There are 80 pieces of public art in Saskatoon and Alejandro Romero can share a story about most of them. The professionally trained artist from Puerto Rico moved to Saskatoon 20 years ago and fell in love with our city. Today, he is a public art consultant with the City of Saskatoon and works closely with artists, businesses and city officials to help create unique and meaningful pieces of public art in our community.
I first met Alejandro in 2020 at a podcast workshop for newcomers. I was instantly struck by his passion for our community and his compassion for others. I’ve wanted to feature Alejandro on my podcast, YXE Underground, for a few years and we finally got our schedules in sync last month. Saskatoon photographer, Ali Mehdi, joined Alejandro and me in this episode and did an amazing job of capturing our conversation.
On a very windy October day, Alejandro took me to four different pieces of public art that hold special meaning for him. We talked about why these pieces were special and about the overall role public art plays in Saskatoon. It was wonderful spending a few hours with Alejandro as we walked from one piece of art to another.
Here are two art pieces Alejandro and I visited. You can learn more about Alejandro and the importance of public art by listening to this episode of YXE Underground wherever you find your podcasts. I hope you enjoy it!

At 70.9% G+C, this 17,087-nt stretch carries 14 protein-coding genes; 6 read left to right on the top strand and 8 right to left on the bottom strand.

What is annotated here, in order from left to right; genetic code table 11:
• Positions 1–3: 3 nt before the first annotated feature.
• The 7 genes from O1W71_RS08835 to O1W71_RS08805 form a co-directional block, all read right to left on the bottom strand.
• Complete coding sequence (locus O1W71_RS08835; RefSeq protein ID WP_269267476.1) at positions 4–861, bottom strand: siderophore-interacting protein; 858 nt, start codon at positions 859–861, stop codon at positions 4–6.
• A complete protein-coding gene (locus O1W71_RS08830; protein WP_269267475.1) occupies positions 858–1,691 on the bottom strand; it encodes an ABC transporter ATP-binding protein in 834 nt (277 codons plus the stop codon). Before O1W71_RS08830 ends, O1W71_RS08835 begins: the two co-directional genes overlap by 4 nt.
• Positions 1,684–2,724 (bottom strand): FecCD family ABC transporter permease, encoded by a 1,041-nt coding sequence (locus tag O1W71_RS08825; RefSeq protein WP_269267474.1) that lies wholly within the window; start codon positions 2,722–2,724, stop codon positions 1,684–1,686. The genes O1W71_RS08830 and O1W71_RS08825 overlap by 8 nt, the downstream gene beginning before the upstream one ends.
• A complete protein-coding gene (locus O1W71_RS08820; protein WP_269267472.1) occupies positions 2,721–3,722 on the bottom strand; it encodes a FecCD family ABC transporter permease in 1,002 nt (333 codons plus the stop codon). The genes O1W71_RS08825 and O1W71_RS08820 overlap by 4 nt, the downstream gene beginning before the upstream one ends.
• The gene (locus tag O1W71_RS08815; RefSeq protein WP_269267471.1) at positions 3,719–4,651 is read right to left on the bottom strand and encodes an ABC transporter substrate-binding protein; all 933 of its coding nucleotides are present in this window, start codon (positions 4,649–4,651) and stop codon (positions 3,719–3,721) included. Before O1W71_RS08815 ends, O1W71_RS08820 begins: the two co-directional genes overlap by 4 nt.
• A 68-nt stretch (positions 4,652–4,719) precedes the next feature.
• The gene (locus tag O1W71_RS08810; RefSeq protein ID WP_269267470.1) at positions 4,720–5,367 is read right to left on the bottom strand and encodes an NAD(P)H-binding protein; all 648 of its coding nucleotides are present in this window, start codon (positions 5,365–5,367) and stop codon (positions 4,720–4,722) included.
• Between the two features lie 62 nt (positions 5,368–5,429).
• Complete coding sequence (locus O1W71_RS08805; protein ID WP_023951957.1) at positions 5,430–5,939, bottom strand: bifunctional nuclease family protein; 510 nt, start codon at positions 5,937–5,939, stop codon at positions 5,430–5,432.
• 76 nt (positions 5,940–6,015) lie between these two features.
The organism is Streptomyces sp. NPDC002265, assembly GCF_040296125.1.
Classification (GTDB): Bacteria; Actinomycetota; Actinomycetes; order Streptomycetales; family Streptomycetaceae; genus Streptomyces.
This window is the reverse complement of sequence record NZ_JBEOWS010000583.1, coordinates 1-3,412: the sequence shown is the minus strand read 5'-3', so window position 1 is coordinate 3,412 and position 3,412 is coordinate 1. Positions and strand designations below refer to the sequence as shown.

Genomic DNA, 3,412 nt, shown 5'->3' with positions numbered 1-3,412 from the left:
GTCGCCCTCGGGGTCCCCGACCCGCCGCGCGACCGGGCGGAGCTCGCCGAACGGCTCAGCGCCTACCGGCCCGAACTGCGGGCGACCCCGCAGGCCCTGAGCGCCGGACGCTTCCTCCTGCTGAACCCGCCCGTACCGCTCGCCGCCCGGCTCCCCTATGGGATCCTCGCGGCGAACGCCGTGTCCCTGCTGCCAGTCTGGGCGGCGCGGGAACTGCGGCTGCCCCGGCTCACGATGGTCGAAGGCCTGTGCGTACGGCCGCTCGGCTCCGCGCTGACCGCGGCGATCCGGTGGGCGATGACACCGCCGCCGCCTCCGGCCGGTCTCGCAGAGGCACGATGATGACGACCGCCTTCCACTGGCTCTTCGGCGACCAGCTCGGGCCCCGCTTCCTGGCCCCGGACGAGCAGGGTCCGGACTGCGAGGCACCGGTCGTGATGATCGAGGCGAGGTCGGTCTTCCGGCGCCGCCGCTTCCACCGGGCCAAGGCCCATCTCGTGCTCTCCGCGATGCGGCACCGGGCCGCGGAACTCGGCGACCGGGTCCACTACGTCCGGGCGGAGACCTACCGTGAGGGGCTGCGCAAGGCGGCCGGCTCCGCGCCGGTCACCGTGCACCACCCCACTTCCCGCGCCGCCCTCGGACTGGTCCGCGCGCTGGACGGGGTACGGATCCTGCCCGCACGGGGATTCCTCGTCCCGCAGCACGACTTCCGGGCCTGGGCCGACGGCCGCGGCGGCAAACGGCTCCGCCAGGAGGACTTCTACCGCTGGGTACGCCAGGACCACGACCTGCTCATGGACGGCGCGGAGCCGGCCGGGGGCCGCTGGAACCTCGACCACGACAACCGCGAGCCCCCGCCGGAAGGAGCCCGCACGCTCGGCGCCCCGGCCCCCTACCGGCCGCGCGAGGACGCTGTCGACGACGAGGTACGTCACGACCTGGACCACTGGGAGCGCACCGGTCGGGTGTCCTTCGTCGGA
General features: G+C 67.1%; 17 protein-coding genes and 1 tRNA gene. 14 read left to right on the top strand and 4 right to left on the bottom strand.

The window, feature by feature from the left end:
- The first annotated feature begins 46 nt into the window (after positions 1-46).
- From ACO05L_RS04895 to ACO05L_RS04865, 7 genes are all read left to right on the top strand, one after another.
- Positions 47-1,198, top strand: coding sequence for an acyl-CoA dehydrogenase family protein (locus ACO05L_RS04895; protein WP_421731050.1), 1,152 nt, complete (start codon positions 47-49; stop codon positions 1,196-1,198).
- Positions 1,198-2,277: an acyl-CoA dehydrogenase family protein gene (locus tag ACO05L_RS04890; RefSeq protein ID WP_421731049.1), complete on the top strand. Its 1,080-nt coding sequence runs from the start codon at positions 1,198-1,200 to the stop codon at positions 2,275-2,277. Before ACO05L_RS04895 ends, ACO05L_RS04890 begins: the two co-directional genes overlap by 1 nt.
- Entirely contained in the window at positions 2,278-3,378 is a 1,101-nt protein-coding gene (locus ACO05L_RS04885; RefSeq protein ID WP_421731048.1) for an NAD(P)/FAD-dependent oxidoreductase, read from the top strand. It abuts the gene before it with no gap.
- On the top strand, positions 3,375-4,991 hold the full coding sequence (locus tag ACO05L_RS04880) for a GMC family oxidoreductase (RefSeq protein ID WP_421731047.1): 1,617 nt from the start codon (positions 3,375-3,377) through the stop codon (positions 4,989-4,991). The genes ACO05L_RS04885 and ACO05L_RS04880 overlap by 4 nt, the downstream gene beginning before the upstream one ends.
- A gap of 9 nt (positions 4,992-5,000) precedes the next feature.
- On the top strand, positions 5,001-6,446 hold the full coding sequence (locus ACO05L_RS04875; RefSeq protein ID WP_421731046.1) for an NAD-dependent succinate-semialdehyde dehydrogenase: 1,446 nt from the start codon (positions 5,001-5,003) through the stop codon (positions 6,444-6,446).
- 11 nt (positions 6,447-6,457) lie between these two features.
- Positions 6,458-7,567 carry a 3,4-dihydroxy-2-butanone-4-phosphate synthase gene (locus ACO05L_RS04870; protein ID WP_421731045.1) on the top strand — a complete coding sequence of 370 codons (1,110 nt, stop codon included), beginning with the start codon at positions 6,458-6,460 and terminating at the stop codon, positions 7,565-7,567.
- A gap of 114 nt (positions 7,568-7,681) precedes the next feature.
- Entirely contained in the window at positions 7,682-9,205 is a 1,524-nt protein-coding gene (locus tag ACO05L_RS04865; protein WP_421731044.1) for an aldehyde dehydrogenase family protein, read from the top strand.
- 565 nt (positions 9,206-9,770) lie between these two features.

Spirit of Alliance
The first place we visited was the Spirit of Alliance, which is in the roundabout near the old Farmers Market. Listeners will hear Alejandro give a detailed explanation of the piece, which includes a stunning tipi and detailed bronze statues commemorating the War of 1812. I asked him if he is ever bothered by the fact that people are sometimes more concerned about taking a photo beside public art instead of learning the historical context behind it.
“I think most people don’t take time to read anymore. The stories are written on the panels that you see in the Spirit of Alliance. There are 20 panels that explain the story. I wish that people who didn’t understand a piece of public art, instead of criticizing it, that they make time to learn from what they see. Touch the art. Feel the art. Public art is meant for people to interact.”
The Coming Spring
This abstract piece in Victoria Park has become a gathering point for Truth and Reconciliation events such as the Rock Your Roots event. Alejandro explains in the podcast how important it was to engage with people in the neighbourhood before the piece was installed because of the pipes that create music. The tones of these pipes replicate the sound of an Indigenous jingle dress and represent the Indigenous children who attended residential schools.
Alejandro has seen the impact of “The Coming Spring” in our community.
“I met a mother and her child here one day. The mother told me she and her baby find the sounds soothing She said it was like a lullaby and she would bring her baby here when she was upset. Those are the stories that are very special. That is why public art is so special and why I love my job so much.”
If you want to learn more, you can always call the City of Saskatoon or go onto the City of Saskatoon’s website to look up an iMap in the public art section. To learn more about Underground YXE, click here.
All photos sourced from Ali Mehdi